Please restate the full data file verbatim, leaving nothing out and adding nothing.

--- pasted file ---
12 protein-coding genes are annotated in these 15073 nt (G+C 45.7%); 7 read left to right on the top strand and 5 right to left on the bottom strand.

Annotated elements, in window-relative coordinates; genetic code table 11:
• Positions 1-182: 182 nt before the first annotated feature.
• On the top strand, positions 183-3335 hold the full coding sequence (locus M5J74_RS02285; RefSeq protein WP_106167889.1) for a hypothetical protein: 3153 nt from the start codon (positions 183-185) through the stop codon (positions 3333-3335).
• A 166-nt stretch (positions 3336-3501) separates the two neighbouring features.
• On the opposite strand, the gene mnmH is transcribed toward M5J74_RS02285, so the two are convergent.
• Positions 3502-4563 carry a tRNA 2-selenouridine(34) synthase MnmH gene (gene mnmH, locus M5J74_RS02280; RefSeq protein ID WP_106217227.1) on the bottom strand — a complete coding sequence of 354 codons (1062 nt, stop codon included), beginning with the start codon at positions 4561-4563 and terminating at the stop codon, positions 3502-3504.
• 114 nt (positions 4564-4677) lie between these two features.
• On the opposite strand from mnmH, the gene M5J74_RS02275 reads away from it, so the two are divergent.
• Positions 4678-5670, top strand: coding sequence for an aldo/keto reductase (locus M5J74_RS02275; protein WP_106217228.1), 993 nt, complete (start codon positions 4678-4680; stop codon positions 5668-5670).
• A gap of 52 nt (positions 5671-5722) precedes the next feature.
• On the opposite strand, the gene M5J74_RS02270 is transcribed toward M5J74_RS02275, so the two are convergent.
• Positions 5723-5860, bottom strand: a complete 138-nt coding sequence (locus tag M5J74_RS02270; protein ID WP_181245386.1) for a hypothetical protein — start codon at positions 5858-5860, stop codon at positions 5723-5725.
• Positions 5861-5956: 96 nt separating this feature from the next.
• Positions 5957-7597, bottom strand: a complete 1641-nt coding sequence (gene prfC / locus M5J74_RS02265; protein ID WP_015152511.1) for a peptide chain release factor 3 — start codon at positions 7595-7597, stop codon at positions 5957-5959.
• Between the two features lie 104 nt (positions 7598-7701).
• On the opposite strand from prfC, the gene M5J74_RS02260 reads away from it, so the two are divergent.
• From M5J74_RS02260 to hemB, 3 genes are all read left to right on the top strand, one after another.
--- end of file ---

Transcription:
12 protein-coding genes are annotated in these 15073 nt (G+C 45.7%); 7 read left to right on the top strand and 5 right to left on the bottom strand.

Annotated elements, in window-relative coordinates; genetic code table 11:
• Positions 1-182: 182 nt before the first annotated feature.
• On the top strand, positions 183-3335 hold the full coding sequence (locus M5J74_RS02285; RefSeq protein WP_106167889.1) for a hypothetical protein: 3153 nt from the start codon (positions 183-185) through the stop codon (positions 3333-3335).
• A 166-nt stretch (positions 3336-3501) separates the two neighbouring features.
• On the opposite strand, the gene mnmH is transcribed toward M5J74_RS02285, so the two are convergent.
• Positions 3502-4563 carry a tRNA 2-selenouridine(34) synthase MnmH gene (gene mnmH, locus M5J74_RS02280; RefSeq protein ID WP_106217227.1) on the bottom strand — a complete coding sequence of 354 codons (1062 nt, stop codon included), beginning with the start codon at positions 4561-4563 and terminating at the stop codon, positions 3502-3504.
• 114 nt (positions 4564-4677) lie between these two features.
• On the opposite strand from mnmH, the gene M5J74_RS02275 reads away from it, so the two are divergent.
• Positions 4678-5670, top strand: coding sequence for an aldo/keto reductase (locus M5J74_RS02275; protein WP_106217228.1), 993 nt, complete (start codon positions 4678-4680; stop codon positions 5668-5670).
• A gap of 52 nt (positions 5671-5722) precedes the next feature.
• On the opposite strand, the gene M5J74_RS02270 is transcribed toward M5J74_RS02275, so the two are convergent.
• Positions 5723-5860, bottom strand: a complete 138-nt coding sequence (locus tag M5J74_RS02270; protein ID WP_181245386.1) for a hypothetical protein — start codon at positions 5858-5860, stop codon at positions 5723-5725.
• Positions 5861-5956: 96 nt separating this feature from the next.
• Positions 5957-7597, bottom strand: a complete 1641-nt coding sequence (gene prfC / locus M5J74_RS02265; protein ID WP_015152511.1) for a peptide chain release factor 3 — start codon at positions 7595-7597, stop codon at positions 5957-5959.
• Between the two features lie 104 nt (positions 7598-7701).
• On the opposite strand from prfC, the gene M5J74_RS02260 reads away from it, so the two are divergent.
• From M5J74_RS02260 to hemB, 3 genes are all read left to right on the top strand, one after another.